WASHINGTON (AP) — Beware of humor gone awry. Don't be afraid to show emotion. Watch those offhanded one-liners.
At the negotiating table, it can be difficult to get North Korean negotiators off their scripted talking points. Sometimes deals are best sealed while on a Pyongyang subway ride, a stroll outside or even during fits of anger.
No matter what President Donald Trump and North Korea's Kim Jong Un may agree to at their Vietnam summit this coming week, the follow-up to those talks will require the kind of laborious discussions that have marked four major sets of negotiating sessions between the two sides over the past quarter-century.
Former U.S. diplomats who have spent years in such talks say their North Korean counterparts are always prepared and keen to sniff out anything that seems like a U.S. precondition. They say the North Koreans can launch into anti-American diatribes one minute, then courteously agree to concessions — once they're certain they've gotten all they can.
Bob Carlin, who took part in talks during the Clinton administration, recalled that at the end of one particularly difficult day of negotiations, the chief North Korean balked at one item that had been agreed upon earlier.
"I popped my cork," Carlin said. "This was not an act. I was so angry that he would do this to me."
When the North Korean saw Carlin's flash of anger, he quickly backed down and agreed to what had already been negotiated. The North Korean negotiator apparently just wanted to be able to go back to his superiors and say that he had pushed the Americans as far as he could.
"I learned something important," Carlin said. "If they really go over the line and make me mad, don't sit back and try to be nice. Let them know because they don't want things to fall apart."
In another session, it was the lead North Korean negotiator who got miffed. Carlin, who has traveled to North Korea more than 30 times, said one of the U.S. negotiators wondered aloud when North Korea was going to "join the civilized world."
"The temperature in the room dropped below freezing" and the top North Korean scolded the U.S. negotiator, Carlin said. "It's the type of thing that Americans say without thinking and the North Koreans don't accept."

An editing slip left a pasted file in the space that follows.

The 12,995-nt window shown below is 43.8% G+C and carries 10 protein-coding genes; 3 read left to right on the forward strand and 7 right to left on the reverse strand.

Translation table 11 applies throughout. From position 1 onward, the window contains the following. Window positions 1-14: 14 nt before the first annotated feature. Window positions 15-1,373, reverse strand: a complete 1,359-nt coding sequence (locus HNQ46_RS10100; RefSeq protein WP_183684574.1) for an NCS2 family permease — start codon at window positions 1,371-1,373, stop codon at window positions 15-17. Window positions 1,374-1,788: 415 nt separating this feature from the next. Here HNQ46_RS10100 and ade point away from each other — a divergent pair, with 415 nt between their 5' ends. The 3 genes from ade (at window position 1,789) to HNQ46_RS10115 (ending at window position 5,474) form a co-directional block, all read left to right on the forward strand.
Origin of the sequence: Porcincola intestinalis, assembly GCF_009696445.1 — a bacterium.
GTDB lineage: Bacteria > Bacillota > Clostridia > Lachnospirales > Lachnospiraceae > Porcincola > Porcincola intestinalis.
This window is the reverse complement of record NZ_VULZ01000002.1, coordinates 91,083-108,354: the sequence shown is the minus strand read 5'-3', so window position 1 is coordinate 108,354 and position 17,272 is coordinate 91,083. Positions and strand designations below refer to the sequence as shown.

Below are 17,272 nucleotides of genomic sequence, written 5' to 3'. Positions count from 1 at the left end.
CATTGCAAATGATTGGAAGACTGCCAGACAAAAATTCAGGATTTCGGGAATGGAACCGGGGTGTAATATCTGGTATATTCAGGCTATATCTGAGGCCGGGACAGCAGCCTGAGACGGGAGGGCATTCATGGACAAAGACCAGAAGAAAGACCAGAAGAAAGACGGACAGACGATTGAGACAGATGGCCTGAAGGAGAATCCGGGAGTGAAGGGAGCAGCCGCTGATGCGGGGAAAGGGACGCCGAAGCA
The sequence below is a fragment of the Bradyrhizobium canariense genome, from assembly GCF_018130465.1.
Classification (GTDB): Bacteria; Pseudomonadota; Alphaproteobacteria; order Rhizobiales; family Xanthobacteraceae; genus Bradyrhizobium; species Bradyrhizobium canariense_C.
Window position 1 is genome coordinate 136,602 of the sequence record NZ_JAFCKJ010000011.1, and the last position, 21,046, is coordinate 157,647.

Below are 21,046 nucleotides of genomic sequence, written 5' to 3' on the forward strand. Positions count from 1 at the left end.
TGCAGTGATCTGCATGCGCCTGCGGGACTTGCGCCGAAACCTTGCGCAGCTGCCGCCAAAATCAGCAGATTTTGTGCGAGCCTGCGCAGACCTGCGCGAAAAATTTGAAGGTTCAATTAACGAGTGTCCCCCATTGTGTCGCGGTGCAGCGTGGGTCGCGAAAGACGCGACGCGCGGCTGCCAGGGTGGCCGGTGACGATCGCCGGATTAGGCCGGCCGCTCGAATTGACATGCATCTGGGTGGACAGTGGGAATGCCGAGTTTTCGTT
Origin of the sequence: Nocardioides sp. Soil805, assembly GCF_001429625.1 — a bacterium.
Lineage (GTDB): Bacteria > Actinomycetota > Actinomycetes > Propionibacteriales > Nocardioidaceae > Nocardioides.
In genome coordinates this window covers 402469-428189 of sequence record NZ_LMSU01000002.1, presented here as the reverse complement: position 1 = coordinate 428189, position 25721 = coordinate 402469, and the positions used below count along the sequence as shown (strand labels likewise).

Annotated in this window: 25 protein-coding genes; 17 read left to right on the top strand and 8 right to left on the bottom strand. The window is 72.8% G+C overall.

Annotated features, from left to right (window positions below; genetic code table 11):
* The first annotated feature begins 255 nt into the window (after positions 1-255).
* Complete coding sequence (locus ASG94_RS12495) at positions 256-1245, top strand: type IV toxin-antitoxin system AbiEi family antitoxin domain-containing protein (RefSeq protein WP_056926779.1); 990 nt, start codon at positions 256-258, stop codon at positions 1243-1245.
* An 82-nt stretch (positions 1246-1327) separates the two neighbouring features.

Victor Cha, former deputy head of U.S. delegation at the so-called six-party talks with North Korea that began in 2003 in Beijing, said sometimes the Americans want success so badly that they get caught in negotiation traps choreographed by the North Koreans.
"One of their classic negotiation loops is this end-of-war declaration," Cha said. The idea is that the U.S. declares an end to the Korean War, which ended without a peace treaty. Then, the North Koreans demand the U.S. lift sanctions on them because the war is over. "No," Cha said. "The sanctions are on them for proliferation behavior and human rights abuses. They improve those things, then you lift some comparable sanctions."
Former New Mexico Gov. Bill Richardson, who was the U.S. ambassador to the United Nations during the Clinton administration, has been a frequent mediator with North Korea since the 1990s. He has visited at least eight times, sometimes acting independently to seek the release of American detainees.
Richardson said he was talking to a North Korean official on the Pyongyang subway in 1996 when he finally persuaded him to release Evan Hunziker, an American who had illegally entered the communist country by swimming, while drunk, across the Yalu River from China.
"About 75 percent of the talking points are anti-American ranting," Richardson said. "So, you've got to make deals with them outside of the negotiating table — either at a meal, or walking or in the subway as I did with Hunziker."
Richardson said humor works sometimes, but American negotiators need to use it carefully. As a joke, Richardson said he once inquired about Hunziker's condition in detention, specifically if he still "had his fingernails."
"I started smiling," Richardson said. "The North Korean looked at me. I thought he was going to kill me. And then he started laughing. They're not used to humor. They're very formal."
On the flip side, Richardson said it was he who didn't know whether the North Koreans were joking when they asked to be reimbursed for the cost of ammunition they used to shoot at an American helicopter pilot in 1994.
Army pilot Bobby Hall's helicopter was hit by North Korean air defenses after he strayed across the border, forcing him into an emergency landing. His co-pilot later died from his injuries.
"They said 'Your pilot violated North Korean air space and so we had to shoot it down and you have to pay for it,'" Richardson said. "I said 'I'm not going to do that. That's ridiculous.' But they were very serious."
Stephen Biegun, the Trump administration's point man on North Korea, said the United States is trying to find better ways to talk with its North Korean counterparts.
"I am not kidding when I say it is difficult for us to communicate with each other," Biegun said in a recent speech at Stanford University.
"We are located in very different parts of the world with very different histories. We have dramatically different views on individual rights and on human rights. ... We also have no trade of any sort, no diplomatic relations and virtually no ability to communicate directly with one another."
Despite that, the two sides for months have been engaged in talks and exchanging letters — messages of trust and confidence to lubricate the process.
Trump has been effusive about his exchanges from Kim.
He told a political rally in West Virginia last fall: "He wrote me beautiful letters and they're great letters. We fell in love."